What will it take to stop the Black Forest fire?
All the firefighters and air tankers in the world can't stop a wind-driven wildfire with fuel to burn, experts say. Although winds Thursday morning are expected to be calmer, they are likely to pick up again by the afternoon, even as a high-level fire management team steps in to try to control the uncontained blaze that by Wednesday afternoon had consumed nearly 100 homes.
"The one thing we can use - that nobody can deliver - is the break from wind," said El Paso County Sheriff Terry Maketa on Wednesday night. "We are fighting two heads to this fire, going in two different directions."
The National Weather Service has issued a red flag warning again today, starting at 11 a.m. until 7 p.m. Temperatures are expected to rise very dramatically as the day progresses.
“By mid-to-late morning the winds should pick up form the south," said a meteorologist with the National Weather Service in Pueblo. "Winds will be about 10 to 20 mph at noon or so and gusts will reach 30 mph in the early afternoon and evening. Temperatures will start off in the 50’s and get up to the and will rise. In most areas toward the fire, temps will hit 90 by this afternoon.”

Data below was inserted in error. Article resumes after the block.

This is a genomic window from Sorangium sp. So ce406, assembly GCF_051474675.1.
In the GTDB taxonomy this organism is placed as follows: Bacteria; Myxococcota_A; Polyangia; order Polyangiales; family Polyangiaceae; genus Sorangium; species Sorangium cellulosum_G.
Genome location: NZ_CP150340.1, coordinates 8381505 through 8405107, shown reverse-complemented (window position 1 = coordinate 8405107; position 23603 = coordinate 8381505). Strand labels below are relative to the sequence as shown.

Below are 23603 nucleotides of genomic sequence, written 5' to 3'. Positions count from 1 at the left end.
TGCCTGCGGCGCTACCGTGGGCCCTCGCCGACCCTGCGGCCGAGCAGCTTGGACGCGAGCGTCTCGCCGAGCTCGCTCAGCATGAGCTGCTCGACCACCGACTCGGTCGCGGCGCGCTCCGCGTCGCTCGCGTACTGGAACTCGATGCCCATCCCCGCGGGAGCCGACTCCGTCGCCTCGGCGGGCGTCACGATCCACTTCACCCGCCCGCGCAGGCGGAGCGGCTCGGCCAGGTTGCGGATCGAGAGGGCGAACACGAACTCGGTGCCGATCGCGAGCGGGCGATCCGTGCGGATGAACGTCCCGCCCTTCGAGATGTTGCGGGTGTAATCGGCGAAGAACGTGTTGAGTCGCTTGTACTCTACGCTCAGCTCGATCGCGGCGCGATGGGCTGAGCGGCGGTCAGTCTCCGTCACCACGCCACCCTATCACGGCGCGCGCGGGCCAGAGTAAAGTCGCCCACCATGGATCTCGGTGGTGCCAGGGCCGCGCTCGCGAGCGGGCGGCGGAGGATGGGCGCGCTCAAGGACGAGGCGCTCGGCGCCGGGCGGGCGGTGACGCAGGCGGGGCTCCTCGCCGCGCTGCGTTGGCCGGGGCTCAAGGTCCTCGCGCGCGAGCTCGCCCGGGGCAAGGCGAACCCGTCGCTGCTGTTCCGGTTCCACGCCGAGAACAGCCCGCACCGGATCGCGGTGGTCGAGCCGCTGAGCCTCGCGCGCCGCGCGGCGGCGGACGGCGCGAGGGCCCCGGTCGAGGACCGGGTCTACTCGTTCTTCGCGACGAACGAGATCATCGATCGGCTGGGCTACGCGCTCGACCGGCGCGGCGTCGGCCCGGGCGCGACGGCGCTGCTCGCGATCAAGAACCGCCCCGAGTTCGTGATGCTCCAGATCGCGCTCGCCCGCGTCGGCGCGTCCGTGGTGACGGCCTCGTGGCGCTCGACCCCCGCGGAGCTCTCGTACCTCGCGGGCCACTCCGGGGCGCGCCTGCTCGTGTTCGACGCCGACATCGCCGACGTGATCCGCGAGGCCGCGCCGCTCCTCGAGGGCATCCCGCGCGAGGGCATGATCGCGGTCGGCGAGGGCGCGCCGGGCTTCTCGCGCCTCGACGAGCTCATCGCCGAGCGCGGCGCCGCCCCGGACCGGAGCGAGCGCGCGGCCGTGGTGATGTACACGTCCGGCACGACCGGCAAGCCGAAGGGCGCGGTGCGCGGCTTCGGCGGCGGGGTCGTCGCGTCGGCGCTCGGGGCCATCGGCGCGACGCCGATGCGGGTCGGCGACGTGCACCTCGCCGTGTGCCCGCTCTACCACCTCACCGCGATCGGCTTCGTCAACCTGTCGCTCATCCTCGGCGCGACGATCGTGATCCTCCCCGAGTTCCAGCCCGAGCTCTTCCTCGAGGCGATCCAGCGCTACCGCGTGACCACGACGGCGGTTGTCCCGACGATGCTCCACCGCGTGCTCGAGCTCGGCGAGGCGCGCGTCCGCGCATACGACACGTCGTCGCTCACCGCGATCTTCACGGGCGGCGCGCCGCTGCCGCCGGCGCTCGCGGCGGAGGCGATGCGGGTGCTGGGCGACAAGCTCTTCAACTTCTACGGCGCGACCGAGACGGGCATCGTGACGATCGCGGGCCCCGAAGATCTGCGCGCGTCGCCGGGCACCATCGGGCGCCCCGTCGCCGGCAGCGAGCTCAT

The weather service also reported a slight chance of isolated thunderstorms in the region that could produce gusty winds and lightning but little-to-no rain.
At 6 a.m. on Thursday, Rich Harvey's Great Basin Incident Management Team - the same group that managed the Waldo Canyon fire - took over the Black Forest fire, which was reported on Tuesday afternoon and rapidly spread into an inferno that has endangered more than 400 homes and the lives of some 5,000 residents who fled as winds fanned the flames.
Wind proved a merciless adversary on the fire's front lines Wednesday, as 487 firefighters were forced to retreat from walls of flame, often leaving homes and outbuildings to burn. The fire grew to 8,500 acres by Wednesday night. Some 112 law enforcement officers are combing the neighborhoods double-checking evacuated homes; no fatalities have been reported, although one person has been declared missing, Maketa said.